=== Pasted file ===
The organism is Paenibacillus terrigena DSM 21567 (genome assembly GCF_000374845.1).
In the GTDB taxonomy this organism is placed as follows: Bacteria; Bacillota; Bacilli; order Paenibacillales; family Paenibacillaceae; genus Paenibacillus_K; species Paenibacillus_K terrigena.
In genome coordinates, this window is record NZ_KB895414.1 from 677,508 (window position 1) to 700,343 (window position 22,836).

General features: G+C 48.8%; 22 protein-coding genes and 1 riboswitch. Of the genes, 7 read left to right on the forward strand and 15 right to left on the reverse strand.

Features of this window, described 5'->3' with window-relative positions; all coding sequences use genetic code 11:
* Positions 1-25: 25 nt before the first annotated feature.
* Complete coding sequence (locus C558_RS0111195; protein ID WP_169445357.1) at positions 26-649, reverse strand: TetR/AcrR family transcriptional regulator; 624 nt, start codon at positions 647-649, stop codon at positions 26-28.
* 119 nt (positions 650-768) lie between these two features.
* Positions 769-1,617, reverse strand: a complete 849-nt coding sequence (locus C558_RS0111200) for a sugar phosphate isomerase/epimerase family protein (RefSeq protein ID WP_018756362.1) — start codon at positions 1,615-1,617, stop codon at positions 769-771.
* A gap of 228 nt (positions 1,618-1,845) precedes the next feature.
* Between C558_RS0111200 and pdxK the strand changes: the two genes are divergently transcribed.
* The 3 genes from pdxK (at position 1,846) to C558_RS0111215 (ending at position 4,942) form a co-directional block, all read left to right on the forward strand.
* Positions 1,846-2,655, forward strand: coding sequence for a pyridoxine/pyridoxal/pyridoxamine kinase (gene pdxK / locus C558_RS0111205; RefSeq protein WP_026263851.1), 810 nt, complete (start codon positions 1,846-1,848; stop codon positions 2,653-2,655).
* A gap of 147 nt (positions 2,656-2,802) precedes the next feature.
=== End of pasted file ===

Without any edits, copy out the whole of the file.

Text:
The organism is Paenibacillus terrigena DSM 21567 (genome assembly GCF_000374845.1).
In the GTDB taxonomy this organism is placed as follows: Bacteria; Bacillota; Bacilli; order Paenibacillales; family Paenibacillaceae; genus Paenibacillus_K; species Paenibacillus_K terrigena.
In genome coordinates, this window is record NZ_KB895414.1 from 677,508 (window position 1) to 700,343 (window position 22,836).

General features: G+C 48.8%; 22 protein-coding genes and 1 riboswitch. Of the genes, 7 read left to right on the forward strand and 15 right to left on the reverse strand.

Features of this window, described 5'->3' with window-relative positions; all coding sequences use genetic code 11:
* Positions 1-25: 25 nt before the first annotated feature.
* Complete coding sequence (locus C558_RS0111195; protein ID WP_169445357.1) at positions 26-649, reverse strand: TetR/AcrR family transcriptional regulator; 624 nt, start codon at positions 647-649, stop codon at positions 26-28.
* 119 nt (positions 650-768) lie between these two features.
* Positions 769-1,617, reverse strand: a complete 849-nt coding sequence (locus C558_RS0111200) for a sugar phosphate isomerase/epimerase family protein (RefSeq protein ID WP_018756362.1) — start codon at positions 1,615-1,617, stop codon at positions 769-771.
* A gap of 228 nt (positions 1,618-1,845) precedes the next feature.
* Between C558_RS0111200 and pdxK the strand changes: the two genes are divergently transcribed.
* The 3 genes from pdxK (at position 1,846) to C558_RS0111215 (ending at position 4,942) form a co-directional block, all read left to right on the forward strand.
* Positions 1,846-2,655, forward strand: coding sequence for a pyridoxine/pyridoxal/pyridoxamine kinase (gene pdxK / locus C558_RS0111205; RefSeq protein WP_026263851.1), 810 nt, complete (start codon positions 1,846-1,848; stop codon positions 2,653-2,655).
* A gap of 147 nt (positions 2,656-2,802) precedes the next feature.